Sunday, April 28, 2013


UKIP's turn to soak up some punishment

Nigel Farage has a good line in attacking his opponents, offering no quarter as he knifes their reputations, with gleeful abandon. But today has seen the backlash: Tories leading the charge against a parvenue who threatens not just them but Labour and Lib-Dems too. So we see ther ST featuring a story, gleaned from Facebook, about a UKIP candidate, Chris Scotton  who has said he has been active with the far right EDL and sympathetic to this party's aims. The Observer manages to lead with a story about 'chaos' in UKIP policy-making, devoting two pages to the part's current p[rospects with local elections coming up on Thursday.

UKIP asre fielding 1700 candidates, a massive intervention in an area where they scarcely figured last year. As most of the seats contested will be Tory, there will be a good oppostunity to see how big a slice of Conservative votes UKIP are likely to take not just on Thursday but in 2015: a long time away still but still a focus of Tory high anxiety. UKIP stand at 11% in the ST's Yougov poll, equal to the Lib Dems, so whilst it is likely to poll better than ever before, it is unlikely to storm any citadels this time around. Thrasher ad Rallings, of Plymouth University, see UKIP's following as typically older than the average and less well educated and more likely to be male than female. They tend to be against gay marriage and favour the return of the death penatly.

By entering the fray so agressively UKIP have taken a gamble: if it fails it will be ridiculed and dsimissed by the mainstream parties. Hence the row over alleged Tory 'smear tactics'. UKIP's deputy leader has answered that,   "UKIP has been subject to a co-ordinated smear campaign." Ken Clarke, for the Tories has dismissed the party as hardly worth botherring about. But there can be no doubt Tories are worrying about the threat posed by Farages insurgent army,. A poll for The Sun today predicted Tories would lose 360 seats and control of 11 councils: a virtual meltdown. Ukip will aim to improve mightily on the 8 seats it  managed in 2009. Farage had better get used to the roasting he is receiving- it's a compliment really to how grave a threat he is perceived to pose..

Thursday, April 25, 2013


Crime statistics spring 2013 Register further falls even when increases were expected

When the financial crisis arrived in 2007 many criminologists expected crime to soar, as it has in the pastduring tough financial times. What has happened however, is astonishingly counter-intuitive. Even with increased levels of young males aged 15-24, the most likely offenders, youth unemployment doubled since 2001; big cuts in police numbers and an economy mired in stagnation, crime rates continue to fall. Over the past two decades, it has halved in England and Wales, falling by 8% in a single year to 2011-12. The murder rate has fallen to its lowest point- 540 in 2012- since 1978; even anti-social behaviour fell from 4m incidents in 2007 to 2.4m in 2012. Why?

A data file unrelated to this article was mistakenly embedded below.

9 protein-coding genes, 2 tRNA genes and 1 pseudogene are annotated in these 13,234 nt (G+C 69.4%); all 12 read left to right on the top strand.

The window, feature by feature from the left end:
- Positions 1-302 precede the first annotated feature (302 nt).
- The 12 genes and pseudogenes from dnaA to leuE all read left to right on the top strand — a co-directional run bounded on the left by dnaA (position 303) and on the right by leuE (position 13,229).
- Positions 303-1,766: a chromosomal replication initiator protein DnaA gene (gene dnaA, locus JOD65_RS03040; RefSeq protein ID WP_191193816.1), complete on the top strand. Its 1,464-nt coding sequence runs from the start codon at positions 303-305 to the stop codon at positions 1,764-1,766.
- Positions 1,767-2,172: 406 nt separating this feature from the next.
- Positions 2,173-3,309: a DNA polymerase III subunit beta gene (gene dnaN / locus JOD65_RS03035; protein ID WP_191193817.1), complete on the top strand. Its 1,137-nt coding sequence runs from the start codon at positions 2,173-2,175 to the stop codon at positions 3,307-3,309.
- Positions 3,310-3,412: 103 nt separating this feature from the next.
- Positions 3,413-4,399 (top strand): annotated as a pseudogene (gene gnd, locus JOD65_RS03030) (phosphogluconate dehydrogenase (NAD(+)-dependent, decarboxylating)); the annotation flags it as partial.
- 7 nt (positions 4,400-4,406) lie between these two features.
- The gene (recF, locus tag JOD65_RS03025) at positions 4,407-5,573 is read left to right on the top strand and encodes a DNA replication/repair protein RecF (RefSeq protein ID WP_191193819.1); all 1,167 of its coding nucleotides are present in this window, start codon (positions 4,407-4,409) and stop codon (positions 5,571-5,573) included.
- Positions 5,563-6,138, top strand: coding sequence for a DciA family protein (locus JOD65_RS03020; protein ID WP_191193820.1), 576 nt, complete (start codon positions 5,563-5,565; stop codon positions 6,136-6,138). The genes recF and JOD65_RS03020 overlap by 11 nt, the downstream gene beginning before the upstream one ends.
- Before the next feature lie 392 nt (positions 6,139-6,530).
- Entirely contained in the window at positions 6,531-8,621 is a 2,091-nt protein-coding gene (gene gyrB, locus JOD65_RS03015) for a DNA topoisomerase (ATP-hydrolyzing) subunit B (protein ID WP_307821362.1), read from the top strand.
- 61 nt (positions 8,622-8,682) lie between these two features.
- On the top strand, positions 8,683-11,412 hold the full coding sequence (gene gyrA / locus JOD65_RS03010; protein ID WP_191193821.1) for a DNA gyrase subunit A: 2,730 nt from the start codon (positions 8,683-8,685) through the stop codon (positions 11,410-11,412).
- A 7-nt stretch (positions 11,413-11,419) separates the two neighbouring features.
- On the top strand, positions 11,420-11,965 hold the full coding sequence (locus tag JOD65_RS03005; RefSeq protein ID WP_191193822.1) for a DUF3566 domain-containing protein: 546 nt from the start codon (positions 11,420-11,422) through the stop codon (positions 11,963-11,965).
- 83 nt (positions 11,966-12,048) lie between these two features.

The Economist 20th April 2013 suggests that: people are buying less therefore there is less to steal, people are more home bound so deter break-ins; but most important people have less money to spend on alcohol- a 16% drop in consumption since 2004- so are less inclined to become involved in brawls. Moreover, car crime, often the gateway to more serious crimes, has been cut by better car security and the market for household goods, microwaves, televisions and the like, seems to have faded away. Criminals appear to have moved into such things as cloning credit cards or online crime, crimes which do not show up in crime reports. Crime might inch up again as further cuts bite even deeper but for the time being nothing seems to be slowing down the rate of criminal offending.  


Sunday, April 21, 2013


A Couple of Thatcher Reflections- on her Legacy and her Sanity

I must apologize for a long period of no posting- the result of not being able to get into my site to do so; sems my browser would not let me buth I then found another which did. This post is a beat behind the news I know, but I'm still mulling over the post Thatcher mood as expressed in the media and elsewhere so wanted one more go at it.

It took about two decades after t he last war for modern historians to decide we were living in time of a 'post war consensus'; maybe it's taken till now for us to realise we've been living in a 'post Thatcher' period of consensus. Mrs T claimed her most precious achievment was Tony Blair- who, with Gordon Brown, quarried New Labour's macro-economic policy from the Lady's legacy. Unlike her he applied social democratic values to the distribution of wealth. Cameron and Osborne, on the other hand are seeking to apply both economic and social wings of Thatcherism in a doomed attempt to pull off a Thatcher type 'rescue' of the UK economy, and, they like to think, its soul as well.

What seems beyond a doubt, is that Dave and George both calculate that hijacking Maggie's demise for the party- effectively politicising her funeral- will pay a political dividend. Well initially the polls showed no movement though I see that today the polls show Labnour's lead pegged back by a few crucial points, so maybe it has worked to a degree. But as Jonathan Freedland pointed out, it could back fire.

"Cameron has seized upon Thatcher's passing as a chance to do himself some good, or at least avoid trouble, with the Tory right wing. Giving the warrior queen the works has proved an easy, cost-free way to throw some red meat in their direction. Short of a British veto in Brussels, there's nothing they'd want more."

However, banging on about Thatcher might encourage even more of his colleagues to conclude that poor old Dave is but the most feeble imiotation of the great lady. Moreover, digging too deep into Thatcher and all her works, might exhume the toxic effects she was certainly felt to have in the mid to late 1990s. Whatever her achievements as a politician she in no way brought 'harmony where there was discord'.